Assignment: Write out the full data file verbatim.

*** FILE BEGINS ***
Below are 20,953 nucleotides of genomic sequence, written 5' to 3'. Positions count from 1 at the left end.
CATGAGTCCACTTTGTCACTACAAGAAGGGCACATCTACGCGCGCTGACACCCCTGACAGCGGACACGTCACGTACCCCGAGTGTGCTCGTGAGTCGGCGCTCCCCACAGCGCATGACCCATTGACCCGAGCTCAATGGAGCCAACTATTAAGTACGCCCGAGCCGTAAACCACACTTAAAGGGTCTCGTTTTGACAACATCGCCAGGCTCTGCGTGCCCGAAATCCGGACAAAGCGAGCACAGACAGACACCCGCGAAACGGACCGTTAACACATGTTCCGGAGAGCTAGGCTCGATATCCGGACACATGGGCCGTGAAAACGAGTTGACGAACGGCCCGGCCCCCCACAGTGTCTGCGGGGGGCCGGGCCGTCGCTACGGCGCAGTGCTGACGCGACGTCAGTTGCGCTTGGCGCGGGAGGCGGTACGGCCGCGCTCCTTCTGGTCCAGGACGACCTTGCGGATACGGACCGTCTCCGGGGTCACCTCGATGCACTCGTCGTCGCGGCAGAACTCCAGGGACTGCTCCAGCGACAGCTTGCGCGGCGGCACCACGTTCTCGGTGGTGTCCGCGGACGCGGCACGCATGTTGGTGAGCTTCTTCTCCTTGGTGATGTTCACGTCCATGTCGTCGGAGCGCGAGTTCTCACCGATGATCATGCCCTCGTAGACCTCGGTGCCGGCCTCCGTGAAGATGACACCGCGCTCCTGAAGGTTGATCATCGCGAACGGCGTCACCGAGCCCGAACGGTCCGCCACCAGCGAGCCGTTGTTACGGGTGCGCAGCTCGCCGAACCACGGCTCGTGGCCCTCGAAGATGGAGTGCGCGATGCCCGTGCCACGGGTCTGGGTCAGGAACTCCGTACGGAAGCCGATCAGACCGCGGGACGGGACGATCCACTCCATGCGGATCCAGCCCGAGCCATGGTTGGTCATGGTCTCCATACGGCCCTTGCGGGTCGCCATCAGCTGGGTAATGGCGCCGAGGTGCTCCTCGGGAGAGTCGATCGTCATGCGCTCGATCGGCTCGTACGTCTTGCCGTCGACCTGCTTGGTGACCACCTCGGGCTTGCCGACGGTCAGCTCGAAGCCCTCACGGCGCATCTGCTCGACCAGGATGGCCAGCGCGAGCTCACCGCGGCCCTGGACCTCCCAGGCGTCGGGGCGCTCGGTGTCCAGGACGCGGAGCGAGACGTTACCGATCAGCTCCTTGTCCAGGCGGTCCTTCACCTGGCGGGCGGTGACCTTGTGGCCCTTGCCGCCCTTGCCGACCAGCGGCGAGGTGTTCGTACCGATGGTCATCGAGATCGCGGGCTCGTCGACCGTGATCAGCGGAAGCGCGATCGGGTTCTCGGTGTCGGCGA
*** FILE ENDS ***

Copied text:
Below are 20,953 nucleotides of genomic sequence, written 5' to 3'. Positions count from 1 at the left end.
CATGAGTCCACTTTGTCACTACAAGAAGGGCACATCTACGCGCGCTGACACCCCTGACAGCGGACACGTCACGTACCCCGAGTGTGCTCGTGAGTCGGCGCTCCCCACAGCGCATGACCCATTGACCCGAGCTCAATGGAGCCAACTATTAAGTACGCCCGAGCCGTAAACCACACTTAAAGGGTCTCGTTTTGACAACATCGCCAGGCTCTGCGTGCCCGAAATCCGGACAAAGCGAGCACAGACAGACACCCGCGAAACGGACCGTTAACACATGTTCCGGAGAGCTAGGCTCGATATCCGGACACATGGGCCGTGAAAACGAGTTGACGAACGGCCCGGCCCCCCACAGTGTCTGCGGGGGGCCGGGCCGTCGCTACGGCGCAGTGCTGACGCGACGTCAGTTGCGCTTGGCGCGGGAGGCGGTACGGCCGCGCTCCTTCTGGTCCAGGACGACCTTGCGGATACGGACCGTCTCCGGGGTCACCTCGATGCACTCGTCGTCGCGGCAGAACTCCAGGGACTGCTCCAGCGACAGCTTGCGCGGCGGCACCACGTTCTCGGTGGTGTCCGCGGACGCGGCACGCATGTTGGTGAGCTTCTTCTCCTTGGTGATGTTCACGTCCATGTCGTCGGAGCGCGAGTTCTCACCGATGATCATGCCCTCGTAGACCTCGGTGCCGGCCTCCGTGAAGATGACACCGCGCTCCTGAAGGTTGATCATCGCGAACGGCGTCACCGAGCCCGAACGGTCCGCCACCAGCGAGCCGTTGTTACGGGTGCGCAGCTCGCCGAACCACGGCTCGTGGCCCTCGAAGATGGAGTGCGCGATGCCCGTGCCACGGGTCTGGGTCAGGAACTCCGTACGGAAGCCGATCAGACCGCGGGACGGGACGATCCACTCCATGCGGATCCAGCCCGAGCCATGGTTGGTCATGGTCTCCATACGGCCCTTGCGGGTCGCCATCAGCTGGGTAATGGCGCCGAGGTGCTCCTCGGGAGAGTCGATCGTCATGCGCTCGATCGGCTCGTACGTCTTGCCGTCGACCTGCTTGGTGACCACCTCGGGCTTGCCGACGGTCAGCTCGAAGCCCTCACGGCGCATCTGCTCGACCAGGATGGCCAGCGCGAGCTCACCGCGGCCCTGGACCTCCCAGGCGTCGGGGCGCTCGGTGTCCAGGACGCGGAGCGAGACGTTACCGATCAGCTCCTTGTCCAGGCGGTCCTTCACCTGGCGGGCGGTGACCTTGTGGCCCTTGCCGCCCTTGCCGACCAGCGGCGAGGTGTTCGTACCGATGGTCATCGAGATCGCGGGCTCGTCGACCGTGATCAGCGGAAGCGCGATCGGGTTCTCGGTGTCGGCGA